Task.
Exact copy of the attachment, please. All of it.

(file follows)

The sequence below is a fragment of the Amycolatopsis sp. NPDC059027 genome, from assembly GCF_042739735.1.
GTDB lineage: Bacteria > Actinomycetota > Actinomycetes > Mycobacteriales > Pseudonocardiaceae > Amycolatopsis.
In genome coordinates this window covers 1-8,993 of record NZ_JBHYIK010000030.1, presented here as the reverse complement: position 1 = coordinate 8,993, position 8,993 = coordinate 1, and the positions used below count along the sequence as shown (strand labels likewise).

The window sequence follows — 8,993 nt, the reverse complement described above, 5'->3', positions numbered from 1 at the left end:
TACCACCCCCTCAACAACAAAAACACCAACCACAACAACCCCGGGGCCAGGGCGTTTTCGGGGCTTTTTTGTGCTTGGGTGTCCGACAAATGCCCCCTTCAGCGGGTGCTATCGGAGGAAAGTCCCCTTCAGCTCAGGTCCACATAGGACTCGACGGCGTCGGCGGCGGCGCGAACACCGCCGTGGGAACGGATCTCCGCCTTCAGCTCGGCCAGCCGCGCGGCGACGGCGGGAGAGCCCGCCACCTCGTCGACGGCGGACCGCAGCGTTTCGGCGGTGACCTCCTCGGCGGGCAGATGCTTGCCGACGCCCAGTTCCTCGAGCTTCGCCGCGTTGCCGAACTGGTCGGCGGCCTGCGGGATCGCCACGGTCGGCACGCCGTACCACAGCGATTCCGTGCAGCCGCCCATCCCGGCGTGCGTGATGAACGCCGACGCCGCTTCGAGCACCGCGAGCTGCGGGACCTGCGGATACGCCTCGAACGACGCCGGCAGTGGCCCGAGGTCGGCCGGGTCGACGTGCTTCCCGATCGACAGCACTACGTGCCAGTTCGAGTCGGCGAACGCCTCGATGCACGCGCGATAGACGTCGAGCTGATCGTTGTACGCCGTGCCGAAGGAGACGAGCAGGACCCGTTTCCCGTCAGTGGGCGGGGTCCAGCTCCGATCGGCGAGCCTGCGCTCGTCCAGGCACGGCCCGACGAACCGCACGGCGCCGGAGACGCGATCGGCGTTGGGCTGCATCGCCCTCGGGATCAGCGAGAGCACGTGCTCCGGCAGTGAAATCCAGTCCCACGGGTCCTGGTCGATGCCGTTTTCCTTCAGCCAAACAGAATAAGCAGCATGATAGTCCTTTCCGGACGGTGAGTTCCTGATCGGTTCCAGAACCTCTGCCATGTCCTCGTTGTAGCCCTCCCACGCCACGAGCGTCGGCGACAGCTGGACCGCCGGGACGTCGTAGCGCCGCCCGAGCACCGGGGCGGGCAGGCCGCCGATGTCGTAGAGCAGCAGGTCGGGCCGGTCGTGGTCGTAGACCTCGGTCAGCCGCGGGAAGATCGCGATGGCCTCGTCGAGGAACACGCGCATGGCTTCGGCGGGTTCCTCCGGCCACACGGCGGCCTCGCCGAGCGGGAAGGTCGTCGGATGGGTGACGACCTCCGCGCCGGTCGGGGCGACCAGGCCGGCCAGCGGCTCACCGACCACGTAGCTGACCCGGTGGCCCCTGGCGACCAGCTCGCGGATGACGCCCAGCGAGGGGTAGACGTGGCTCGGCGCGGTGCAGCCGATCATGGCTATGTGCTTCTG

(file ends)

The sequence below is a fragment of the Amycolatopsis sp. NPDC059027 genome, from assembly GCF_042739735.1.
GTDB lineage: Bacteria > Actinomycetota > Actinomycetes > Mycobacteriales > Pseudonocardiaceae > Amycolatopsis.
In genome coordinates this window covers 1-8,993 of record NZ_JBHYIK010000030.1, presented here as the reverse complement: position 1 = coordinate 8,993, position 8,993 = coordinate 1, and the positions used below count along the sequence as shown (strand labels likewise).

The window sequence follows — 8,993 nt, the reverse complement described above, 5'->3', positions numbered from 1 at the left end:
TACCACCCCCTCAACAACAAAAACACCAACCACAACAACCCCGGGGCCAGGGCGTTTTCGGGGCTTTTTTGTGCTTGGGTGTCCGACAAATGCCCCCTTCAGCGGGTGCTATCGGAGGAAAGTCCCCTTCAGCTCAGGTCCACATAGGACTCGACGGCGTCGGCGGCGGCGCGAACACCGCCGTGGGAACGGATCTCCGCCTTCAGCTCGGCCAGCCGCGCGGCGACGGCGGGAGAGCCCGCCACCTCGTCGACGGCGGACCGCAGCGTTTCGGCGGTGACCTCCTCGGCGGGCAGATGCTTGCCGACGCCCAGTTCCTCGAGCTTCGCCGCGTTGCCGAACTGGTCGGCGGCCTGCGGGATCGCCACGGTCGGCACGCCGTACCACAGCGATTCCGTGCAGCCGCCCATCCCGGCGTGCGTGATGAACGCCGACGCCGCTTCGAGCACCGCGAGCTGCGGGACCTGCGGATACGCCTCGAACGACGCCGGCAGTGGCCCGAGGTCGGCCGGGTCGACGTGCTTCCCGATCGACAGCACTACGTGCCAGTTCGAGTCGGCGAACGCCTCGATGCACGCGCGATAGACGTCGAGCTGATCGTTGTACGCCGTGCCGAAGGAGACGAGCAGGACCCGTTTCCCGTCAGTGGGCGGGGTCCAGCTCCGATCGGCGAGCCTGCGCTCGTCCAGGCACGGCCCGACGAACCGCACGGCGCCGGAGACGCGATCGGCGTTGGGCTGCATCGCCCTCGGGATCAGCGAGAGCACGTGCTCCGGCAGTGAAATCCAGTCCCACGGGTCCTGGTCGATGCCGTTTTCCTTCAGCCAAACAGAATAAGCAGCATGATAGTCCTTTCCGGACGGTGAGTTCCTGATCGGTTCCAGAACCTCTGCCATGTCCTCGTTGTAGCCCTCCCACGCCACGAGCGTCGGCGACAGCTGGACCGCCGGGACGTCGTAGCGCCGCCCGAGCACCGGGGCGGGCAGGCCGCCGATGTCGTAGAGCAGCAGGTCGGGCCGGTCGTGGTCGTAGACCTCGGTCAGCCGCGGGAAGATCGCGATGGCCTCGTCGAGGAACACGCGCATGGCTTCGGCGGGTTCCTCCGGCCACACGGCGGCCTCGCCGAGCGGGAAGGTCGTCGGATGGGTGACGACCTCCGCGCCGGTCGGGGCGACCAGGCCGGCCAGCGGCTCACCGACCACGTAGCTGACCCGGTGGCCCCTGGCGACCAGCTCGCGGATGACGCCCAGCGAGGGGTAGACGTGGCTCGGCGCGGTGCAGCCGATCATGGCTATGTGCTTCTG